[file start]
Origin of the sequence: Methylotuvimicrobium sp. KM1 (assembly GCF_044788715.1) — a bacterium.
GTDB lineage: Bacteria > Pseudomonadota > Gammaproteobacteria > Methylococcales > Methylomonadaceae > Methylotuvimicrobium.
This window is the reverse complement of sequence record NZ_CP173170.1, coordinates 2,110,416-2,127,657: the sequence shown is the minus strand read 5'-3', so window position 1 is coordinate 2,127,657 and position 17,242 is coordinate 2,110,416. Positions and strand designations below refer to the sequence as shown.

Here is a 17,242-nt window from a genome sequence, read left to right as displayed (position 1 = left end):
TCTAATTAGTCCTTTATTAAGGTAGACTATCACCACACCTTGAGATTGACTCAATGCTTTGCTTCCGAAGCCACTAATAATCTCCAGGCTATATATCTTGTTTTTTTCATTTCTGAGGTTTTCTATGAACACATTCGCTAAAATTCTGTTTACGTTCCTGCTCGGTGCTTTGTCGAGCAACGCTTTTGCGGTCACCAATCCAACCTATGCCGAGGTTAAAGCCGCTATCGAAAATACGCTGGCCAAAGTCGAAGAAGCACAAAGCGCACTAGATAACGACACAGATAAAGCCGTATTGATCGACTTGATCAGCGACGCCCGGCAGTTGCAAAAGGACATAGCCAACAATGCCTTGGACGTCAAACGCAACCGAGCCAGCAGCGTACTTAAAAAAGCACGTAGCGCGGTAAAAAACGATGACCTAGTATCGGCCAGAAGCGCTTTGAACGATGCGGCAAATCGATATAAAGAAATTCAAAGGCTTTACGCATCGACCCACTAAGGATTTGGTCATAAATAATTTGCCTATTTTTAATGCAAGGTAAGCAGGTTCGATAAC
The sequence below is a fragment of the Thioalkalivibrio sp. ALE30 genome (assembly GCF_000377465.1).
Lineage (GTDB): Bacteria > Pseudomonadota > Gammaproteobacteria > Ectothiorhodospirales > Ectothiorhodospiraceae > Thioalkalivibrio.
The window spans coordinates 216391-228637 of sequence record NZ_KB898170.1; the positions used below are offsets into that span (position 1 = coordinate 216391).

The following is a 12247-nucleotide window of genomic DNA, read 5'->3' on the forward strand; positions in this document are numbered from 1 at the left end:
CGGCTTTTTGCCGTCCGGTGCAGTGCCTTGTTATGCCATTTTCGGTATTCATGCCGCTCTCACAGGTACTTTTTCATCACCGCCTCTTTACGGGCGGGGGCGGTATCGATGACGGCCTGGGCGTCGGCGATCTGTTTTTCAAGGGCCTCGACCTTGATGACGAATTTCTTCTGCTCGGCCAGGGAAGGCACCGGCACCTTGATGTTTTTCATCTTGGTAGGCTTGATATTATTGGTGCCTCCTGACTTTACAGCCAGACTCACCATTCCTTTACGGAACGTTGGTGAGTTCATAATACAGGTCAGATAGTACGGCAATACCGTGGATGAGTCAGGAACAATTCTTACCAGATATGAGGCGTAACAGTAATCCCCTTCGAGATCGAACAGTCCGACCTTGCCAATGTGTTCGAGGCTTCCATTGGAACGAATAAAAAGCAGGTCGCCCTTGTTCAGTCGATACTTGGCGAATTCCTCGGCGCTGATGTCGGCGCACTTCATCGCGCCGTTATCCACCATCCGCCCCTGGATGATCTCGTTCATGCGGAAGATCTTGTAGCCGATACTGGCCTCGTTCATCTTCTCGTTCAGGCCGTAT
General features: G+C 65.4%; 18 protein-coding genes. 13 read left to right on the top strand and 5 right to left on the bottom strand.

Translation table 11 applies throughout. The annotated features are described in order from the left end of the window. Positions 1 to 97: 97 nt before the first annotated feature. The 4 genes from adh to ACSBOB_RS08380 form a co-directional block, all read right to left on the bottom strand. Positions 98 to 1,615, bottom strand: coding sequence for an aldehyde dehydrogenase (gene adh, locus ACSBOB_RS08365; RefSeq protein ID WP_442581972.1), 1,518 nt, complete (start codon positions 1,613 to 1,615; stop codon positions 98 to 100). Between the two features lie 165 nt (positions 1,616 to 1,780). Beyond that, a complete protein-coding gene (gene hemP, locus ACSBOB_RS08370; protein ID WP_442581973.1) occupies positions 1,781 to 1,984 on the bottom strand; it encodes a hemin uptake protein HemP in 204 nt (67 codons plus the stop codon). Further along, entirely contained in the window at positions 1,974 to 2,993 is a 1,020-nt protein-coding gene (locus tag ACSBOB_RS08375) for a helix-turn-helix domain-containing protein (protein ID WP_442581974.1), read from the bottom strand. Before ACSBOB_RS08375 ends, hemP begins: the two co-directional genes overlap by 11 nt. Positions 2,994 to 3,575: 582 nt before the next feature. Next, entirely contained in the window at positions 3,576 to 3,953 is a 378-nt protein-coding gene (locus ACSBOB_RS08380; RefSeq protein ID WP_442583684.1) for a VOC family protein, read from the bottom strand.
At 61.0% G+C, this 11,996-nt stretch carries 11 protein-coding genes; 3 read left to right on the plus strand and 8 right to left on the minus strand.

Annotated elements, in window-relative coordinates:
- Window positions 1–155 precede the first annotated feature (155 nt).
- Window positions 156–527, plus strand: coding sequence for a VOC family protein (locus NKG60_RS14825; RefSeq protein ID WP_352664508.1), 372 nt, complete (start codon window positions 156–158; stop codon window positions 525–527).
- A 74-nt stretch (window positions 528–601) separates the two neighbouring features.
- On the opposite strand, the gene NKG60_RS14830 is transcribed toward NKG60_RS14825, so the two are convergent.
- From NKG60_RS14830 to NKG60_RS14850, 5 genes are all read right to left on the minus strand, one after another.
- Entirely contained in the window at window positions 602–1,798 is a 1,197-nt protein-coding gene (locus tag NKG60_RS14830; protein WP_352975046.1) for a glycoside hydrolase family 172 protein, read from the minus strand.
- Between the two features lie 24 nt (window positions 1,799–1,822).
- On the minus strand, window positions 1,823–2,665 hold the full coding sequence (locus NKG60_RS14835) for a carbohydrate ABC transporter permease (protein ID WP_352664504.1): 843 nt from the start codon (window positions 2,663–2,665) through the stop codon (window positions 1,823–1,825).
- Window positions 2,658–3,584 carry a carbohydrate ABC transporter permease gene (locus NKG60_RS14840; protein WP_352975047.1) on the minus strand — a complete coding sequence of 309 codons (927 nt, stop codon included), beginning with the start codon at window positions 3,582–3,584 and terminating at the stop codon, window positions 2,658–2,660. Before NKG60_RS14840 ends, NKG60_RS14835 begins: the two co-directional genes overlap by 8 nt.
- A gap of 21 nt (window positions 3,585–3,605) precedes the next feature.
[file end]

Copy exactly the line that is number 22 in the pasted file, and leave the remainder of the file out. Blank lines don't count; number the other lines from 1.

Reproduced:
- On the minus strand, window positions 1,823–2,665 hold the full coding sequence (locus NKG60_RS14835) for a carbohydrate ABC transporter permease (protein ID WP_352664504.1): 843 nt from the start codon (window positions 2,663–2,665) through the stop codon (window positions 1,823–1,825).